Follow-up on http://stackoverflow.com/questions/15062205/finding-start-and-stops-of-consecutive-values-block-in-python-numpy-pandas

In [1]:
import numpy as np
def find_nans_blocks_length_np(a):
"""
My numpy solution based on mask of nans and np.where.
"""
))
))

return stop_col_idx - start_col_idx + 1

In [2]:
import pandas as pd
def find_nans_blocks_length_pd(df):
"""
Zelazny7's solution based on pandas isnull/notnull and grouby magic.
"""
s = df.T.unstack()
nans_blocks = s.isnull().astype(int).groupby(s.notnull().astype(int).cumsum()).sum()
return nans_blocks[nans_blocks > 0]


Unless I am wrong, Zelazny's solution merge consecutive nans from different rows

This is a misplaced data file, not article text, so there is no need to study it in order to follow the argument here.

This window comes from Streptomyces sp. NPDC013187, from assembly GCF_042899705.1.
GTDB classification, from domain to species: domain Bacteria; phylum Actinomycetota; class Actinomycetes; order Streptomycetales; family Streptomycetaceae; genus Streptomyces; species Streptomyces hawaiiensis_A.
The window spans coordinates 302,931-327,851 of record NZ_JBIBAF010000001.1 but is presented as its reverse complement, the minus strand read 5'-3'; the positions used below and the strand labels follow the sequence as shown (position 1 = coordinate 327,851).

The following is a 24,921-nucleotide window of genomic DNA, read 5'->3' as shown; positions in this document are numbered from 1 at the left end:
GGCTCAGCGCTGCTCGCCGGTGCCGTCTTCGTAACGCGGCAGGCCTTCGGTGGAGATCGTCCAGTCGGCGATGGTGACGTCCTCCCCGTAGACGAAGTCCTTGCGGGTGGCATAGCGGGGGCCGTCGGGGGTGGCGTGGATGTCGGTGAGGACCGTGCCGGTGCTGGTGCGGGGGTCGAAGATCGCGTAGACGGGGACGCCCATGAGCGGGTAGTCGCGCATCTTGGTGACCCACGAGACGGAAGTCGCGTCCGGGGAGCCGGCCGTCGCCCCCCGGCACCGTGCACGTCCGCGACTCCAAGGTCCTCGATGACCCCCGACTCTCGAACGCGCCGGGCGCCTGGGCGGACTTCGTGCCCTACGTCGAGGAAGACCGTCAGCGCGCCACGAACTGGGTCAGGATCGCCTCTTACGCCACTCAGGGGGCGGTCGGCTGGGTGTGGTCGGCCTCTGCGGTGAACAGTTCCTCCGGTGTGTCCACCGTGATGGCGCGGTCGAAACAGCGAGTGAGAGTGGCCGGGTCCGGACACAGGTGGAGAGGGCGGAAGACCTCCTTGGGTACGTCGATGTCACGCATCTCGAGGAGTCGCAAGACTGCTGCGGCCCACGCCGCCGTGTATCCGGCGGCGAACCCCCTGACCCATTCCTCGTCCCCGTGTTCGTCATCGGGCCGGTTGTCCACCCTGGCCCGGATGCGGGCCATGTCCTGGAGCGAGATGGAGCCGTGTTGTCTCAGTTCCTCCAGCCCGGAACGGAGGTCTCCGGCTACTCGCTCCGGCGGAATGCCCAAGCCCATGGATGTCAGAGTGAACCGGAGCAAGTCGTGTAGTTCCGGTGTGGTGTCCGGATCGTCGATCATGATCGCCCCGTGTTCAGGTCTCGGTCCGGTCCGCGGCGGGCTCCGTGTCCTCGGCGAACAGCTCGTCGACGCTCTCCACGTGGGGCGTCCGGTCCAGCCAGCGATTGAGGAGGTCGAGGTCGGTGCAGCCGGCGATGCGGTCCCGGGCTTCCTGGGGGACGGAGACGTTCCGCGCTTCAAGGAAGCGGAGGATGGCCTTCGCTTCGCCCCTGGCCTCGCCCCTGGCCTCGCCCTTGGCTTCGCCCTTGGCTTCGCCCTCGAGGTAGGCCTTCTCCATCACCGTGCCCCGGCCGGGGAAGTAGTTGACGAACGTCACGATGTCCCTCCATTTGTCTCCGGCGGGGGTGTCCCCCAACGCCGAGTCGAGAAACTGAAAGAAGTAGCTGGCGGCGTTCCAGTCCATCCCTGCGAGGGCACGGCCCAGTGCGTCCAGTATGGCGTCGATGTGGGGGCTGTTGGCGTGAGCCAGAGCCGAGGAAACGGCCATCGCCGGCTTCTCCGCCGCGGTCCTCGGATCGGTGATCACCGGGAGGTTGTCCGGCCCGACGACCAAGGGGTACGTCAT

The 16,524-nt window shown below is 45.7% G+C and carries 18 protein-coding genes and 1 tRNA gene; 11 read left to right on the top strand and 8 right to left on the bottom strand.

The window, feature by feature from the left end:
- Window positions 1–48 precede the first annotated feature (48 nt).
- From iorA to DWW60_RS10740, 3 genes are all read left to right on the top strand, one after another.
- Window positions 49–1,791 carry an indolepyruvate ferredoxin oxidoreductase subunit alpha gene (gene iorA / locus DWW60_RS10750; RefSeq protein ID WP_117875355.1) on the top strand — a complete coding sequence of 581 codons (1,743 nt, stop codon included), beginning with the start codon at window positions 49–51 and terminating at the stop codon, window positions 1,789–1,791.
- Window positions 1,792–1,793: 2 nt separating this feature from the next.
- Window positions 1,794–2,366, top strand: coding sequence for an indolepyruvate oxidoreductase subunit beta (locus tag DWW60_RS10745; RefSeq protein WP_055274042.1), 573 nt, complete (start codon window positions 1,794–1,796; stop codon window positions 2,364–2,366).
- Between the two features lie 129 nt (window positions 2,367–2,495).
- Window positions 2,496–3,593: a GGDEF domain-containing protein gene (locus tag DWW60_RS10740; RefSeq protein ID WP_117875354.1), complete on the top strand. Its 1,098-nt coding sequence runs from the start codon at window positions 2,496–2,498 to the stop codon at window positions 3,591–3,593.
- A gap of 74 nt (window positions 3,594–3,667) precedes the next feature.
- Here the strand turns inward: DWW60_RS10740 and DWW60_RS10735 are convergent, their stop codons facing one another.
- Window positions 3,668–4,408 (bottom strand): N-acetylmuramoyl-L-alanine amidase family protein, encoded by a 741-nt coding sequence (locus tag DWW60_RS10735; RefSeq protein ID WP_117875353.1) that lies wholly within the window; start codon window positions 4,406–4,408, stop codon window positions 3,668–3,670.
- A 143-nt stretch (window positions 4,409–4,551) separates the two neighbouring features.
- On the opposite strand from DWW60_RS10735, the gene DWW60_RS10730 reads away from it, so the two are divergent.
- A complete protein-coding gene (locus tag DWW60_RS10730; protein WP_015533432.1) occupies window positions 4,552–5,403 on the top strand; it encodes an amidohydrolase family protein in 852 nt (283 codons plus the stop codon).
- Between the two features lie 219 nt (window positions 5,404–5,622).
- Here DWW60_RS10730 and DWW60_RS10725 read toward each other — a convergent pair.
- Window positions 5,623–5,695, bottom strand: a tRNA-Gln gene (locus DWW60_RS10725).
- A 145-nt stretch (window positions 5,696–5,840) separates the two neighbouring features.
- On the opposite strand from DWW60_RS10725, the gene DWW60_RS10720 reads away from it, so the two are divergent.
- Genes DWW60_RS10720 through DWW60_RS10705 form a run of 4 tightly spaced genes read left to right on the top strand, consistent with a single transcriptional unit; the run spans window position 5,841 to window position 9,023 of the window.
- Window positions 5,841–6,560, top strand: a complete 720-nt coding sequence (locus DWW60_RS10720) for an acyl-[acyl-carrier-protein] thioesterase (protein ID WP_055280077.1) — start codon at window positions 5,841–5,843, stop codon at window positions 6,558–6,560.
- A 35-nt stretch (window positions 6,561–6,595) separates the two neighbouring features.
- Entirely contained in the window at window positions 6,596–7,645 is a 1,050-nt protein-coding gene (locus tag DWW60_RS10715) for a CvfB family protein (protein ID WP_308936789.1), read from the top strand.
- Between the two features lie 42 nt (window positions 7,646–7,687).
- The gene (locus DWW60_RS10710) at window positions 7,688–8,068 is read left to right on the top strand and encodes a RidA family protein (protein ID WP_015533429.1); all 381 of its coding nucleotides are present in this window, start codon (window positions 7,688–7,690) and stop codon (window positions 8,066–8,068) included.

In [3]:
a = np.array([
[1, np.nan, np.nan, 3],
[np.nan, 1, np.nan, np.nan],
[np.nan, np.nan, np.nan,np.nan]
])
find_nans_blocks_length_np(a)

Out[3]:
array([2, 1, 2, 4], dtype=int64)

In [4]:
df = pd.DataFrame(a)
df

Out[4]:
0 1 2 3
0 1 NaN NaN 3
1 NaN 1 NaN NaN
2 NaN NaN NaN NaN
In [5]:
find_nans_blocks_length_pd(df).values

Out[5]:
array([ 2.,  1.,  6.])


Setting-up a small benchmark to evaluate performances :

In [6]:
p_nans = .5
a_shape = (100,100)
a = np.random.rand(*a_shape)
a[np.random.randint(0,a_shape[0],p_nans * a_shape[0] * a_shape[1]),np.random.randint(0,a_shape[1],p_nans * a_shape[1] * a_shape[1])] = np.nan
df = pd.DataFrame(a)

In [7]:
plt.hist([find_nans_blocks_length_np(a),find_nans_blocks_length_pd(df)])
leg = plt.legend(['numpy way','pandas way'])

In [8]:
%timeit find_nans_blocks_length_np(a)
%timeit find_nans_blocks_length_pd(df)

1000 loops, best of 3: 846 us per loop
100 loops, best of 3: 3.54 ms per loop